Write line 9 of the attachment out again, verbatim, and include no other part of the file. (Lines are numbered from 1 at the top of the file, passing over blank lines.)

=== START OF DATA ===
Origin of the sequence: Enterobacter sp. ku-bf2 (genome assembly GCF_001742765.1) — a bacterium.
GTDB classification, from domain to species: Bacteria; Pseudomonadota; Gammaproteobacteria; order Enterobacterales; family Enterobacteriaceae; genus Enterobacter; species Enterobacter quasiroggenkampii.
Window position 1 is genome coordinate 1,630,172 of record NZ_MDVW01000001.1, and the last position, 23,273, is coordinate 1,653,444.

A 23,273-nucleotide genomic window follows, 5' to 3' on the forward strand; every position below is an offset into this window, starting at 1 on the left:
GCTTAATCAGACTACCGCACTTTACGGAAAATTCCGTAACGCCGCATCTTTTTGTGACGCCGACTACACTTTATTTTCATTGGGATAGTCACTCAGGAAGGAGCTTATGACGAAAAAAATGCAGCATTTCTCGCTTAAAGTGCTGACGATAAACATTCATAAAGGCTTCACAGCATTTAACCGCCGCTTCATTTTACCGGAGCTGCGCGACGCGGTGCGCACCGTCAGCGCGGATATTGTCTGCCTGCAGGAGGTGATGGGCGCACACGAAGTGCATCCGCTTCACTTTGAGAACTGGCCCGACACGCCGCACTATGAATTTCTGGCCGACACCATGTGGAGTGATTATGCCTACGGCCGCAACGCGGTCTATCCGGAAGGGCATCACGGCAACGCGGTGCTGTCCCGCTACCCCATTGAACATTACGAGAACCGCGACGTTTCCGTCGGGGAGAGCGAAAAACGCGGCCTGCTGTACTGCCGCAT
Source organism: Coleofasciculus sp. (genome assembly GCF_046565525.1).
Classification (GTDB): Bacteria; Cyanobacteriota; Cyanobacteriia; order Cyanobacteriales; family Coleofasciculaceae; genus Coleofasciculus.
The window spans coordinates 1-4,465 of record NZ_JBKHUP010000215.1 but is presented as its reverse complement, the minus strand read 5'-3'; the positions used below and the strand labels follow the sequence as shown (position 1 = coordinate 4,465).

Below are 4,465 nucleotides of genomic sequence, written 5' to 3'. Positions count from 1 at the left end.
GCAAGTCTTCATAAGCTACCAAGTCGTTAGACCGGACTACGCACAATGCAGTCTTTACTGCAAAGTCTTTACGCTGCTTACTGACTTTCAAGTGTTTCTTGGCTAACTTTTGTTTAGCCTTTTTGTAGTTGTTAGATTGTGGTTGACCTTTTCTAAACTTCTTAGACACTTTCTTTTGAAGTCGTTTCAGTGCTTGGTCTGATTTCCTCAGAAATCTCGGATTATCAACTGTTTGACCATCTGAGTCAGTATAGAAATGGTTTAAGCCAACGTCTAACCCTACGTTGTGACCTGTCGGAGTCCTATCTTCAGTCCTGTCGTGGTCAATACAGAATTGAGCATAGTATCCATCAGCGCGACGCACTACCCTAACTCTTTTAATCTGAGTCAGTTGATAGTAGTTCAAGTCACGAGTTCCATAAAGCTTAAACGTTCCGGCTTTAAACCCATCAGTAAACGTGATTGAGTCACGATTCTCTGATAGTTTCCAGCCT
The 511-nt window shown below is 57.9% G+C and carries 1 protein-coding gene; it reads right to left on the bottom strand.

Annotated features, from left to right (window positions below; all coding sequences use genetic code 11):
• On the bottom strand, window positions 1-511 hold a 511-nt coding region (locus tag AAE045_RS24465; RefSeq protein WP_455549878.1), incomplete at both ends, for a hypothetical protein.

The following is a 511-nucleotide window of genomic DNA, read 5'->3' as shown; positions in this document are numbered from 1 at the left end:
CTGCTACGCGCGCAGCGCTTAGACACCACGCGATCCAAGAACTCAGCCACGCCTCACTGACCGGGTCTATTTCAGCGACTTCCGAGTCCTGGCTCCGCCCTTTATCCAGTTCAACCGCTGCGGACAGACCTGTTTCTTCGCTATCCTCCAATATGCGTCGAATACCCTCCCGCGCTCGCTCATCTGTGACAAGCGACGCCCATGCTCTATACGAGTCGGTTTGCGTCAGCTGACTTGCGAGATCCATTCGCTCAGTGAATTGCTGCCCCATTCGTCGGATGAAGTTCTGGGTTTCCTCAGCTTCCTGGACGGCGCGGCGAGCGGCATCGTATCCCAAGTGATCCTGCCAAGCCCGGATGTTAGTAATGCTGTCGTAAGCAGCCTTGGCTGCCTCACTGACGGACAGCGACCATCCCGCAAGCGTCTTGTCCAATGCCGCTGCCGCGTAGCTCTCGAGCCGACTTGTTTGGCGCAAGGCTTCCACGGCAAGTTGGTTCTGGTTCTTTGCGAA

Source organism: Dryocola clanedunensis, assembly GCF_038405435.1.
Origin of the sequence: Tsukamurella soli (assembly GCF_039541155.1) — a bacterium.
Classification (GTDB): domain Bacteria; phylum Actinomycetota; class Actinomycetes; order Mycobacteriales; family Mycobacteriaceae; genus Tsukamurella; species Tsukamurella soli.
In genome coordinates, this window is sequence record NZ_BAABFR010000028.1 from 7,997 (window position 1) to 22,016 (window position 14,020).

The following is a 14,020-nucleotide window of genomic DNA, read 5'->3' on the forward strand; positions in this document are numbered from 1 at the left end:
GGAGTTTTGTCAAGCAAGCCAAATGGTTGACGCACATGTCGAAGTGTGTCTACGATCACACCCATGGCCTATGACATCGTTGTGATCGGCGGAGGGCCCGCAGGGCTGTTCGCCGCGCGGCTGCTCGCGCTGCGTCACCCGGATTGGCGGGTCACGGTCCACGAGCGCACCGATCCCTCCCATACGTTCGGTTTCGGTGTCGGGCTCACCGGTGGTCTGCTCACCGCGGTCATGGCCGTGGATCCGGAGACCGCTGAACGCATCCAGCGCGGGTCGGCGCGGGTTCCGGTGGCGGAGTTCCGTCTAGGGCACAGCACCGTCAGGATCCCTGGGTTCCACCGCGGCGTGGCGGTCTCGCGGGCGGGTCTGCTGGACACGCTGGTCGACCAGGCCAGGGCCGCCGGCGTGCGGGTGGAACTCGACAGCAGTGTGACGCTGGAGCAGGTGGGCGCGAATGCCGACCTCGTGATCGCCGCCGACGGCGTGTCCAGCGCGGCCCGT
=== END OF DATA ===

Below are 4,465 nucleotides of genomic sequence, written 5' to 3'. Positions count from 1 at the left end.